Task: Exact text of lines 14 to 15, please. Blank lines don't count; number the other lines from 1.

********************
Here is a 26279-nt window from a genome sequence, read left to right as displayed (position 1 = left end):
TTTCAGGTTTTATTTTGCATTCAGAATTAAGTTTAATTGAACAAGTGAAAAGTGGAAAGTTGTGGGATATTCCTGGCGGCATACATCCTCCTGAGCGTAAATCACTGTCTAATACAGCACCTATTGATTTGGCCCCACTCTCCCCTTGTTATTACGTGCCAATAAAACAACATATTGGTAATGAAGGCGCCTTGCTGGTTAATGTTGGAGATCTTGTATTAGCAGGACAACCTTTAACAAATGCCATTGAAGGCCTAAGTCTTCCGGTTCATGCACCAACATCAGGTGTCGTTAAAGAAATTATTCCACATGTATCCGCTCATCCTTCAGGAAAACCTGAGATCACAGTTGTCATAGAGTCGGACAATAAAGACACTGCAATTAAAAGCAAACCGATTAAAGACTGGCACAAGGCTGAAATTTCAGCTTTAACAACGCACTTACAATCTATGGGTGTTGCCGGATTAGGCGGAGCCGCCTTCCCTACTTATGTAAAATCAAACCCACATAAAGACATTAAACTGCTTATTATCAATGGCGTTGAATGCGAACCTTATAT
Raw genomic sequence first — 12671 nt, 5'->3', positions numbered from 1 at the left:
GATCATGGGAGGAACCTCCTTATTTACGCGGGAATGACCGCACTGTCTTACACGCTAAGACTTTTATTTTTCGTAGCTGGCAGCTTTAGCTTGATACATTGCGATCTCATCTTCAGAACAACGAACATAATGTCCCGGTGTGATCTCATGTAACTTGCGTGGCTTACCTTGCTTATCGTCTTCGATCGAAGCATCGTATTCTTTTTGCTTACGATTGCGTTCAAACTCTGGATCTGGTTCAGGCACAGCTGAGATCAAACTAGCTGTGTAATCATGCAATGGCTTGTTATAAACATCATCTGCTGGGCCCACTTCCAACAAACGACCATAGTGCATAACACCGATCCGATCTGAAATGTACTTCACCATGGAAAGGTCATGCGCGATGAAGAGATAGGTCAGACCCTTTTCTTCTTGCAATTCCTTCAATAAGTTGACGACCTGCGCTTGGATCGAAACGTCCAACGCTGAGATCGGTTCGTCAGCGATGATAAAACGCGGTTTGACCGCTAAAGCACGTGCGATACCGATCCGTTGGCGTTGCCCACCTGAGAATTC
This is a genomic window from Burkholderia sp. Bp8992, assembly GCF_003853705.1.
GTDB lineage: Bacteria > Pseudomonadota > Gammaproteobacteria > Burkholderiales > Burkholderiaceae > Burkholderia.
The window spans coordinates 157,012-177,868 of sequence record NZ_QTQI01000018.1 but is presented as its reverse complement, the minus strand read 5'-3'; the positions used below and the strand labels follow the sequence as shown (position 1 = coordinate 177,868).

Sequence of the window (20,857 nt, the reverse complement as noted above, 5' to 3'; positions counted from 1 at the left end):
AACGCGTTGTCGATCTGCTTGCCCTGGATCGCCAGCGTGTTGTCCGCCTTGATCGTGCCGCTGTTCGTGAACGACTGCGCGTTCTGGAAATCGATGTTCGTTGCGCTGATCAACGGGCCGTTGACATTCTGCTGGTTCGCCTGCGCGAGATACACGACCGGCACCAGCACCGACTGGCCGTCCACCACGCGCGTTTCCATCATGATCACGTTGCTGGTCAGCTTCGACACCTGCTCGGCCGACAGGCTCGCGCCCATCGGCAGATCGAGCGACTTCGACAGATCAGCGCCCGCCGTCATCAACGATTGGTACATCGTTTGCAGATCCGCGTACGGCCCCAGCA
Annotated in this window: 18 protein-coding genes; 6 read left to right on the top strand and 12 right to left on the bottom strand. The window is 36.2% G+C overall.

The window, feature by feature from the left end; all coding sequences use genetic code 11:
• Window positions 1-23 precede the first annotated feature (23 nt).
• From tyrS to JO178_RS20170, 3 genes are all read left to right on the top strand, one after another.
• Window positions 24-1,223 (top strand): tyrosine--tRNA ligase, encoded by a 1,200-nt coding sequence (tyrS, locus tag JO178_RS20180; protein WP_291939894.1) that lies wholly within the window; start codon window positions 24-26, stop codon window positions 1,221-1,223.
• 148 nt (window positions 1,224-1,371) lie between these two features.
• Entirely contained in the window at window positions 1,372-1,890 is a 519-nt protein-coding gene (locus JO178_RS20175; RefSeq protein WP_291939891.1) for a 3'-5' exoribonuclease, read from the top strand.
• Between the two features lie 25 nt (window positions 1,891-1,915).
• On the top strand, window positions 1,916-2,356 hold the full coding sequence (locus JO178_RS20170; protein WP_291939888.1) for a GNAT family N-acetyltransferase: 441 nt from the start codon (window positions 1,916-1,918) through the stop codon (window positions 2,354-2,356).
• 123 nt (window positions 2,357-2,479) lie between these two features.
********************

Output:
• Window positions 24-1,223 (top strand): tyrosine--tRNA ligase, encoded by a 1,200-nt coding sequence (tyrS, locus tag JO178_RS20180; protein WP_291939894.1) that lies wholly within the window; start codon window positions 24-26, stop codon window positions 1,221-1,223.
• 148 nt (window positions 1,224-1,371) lie between these two features.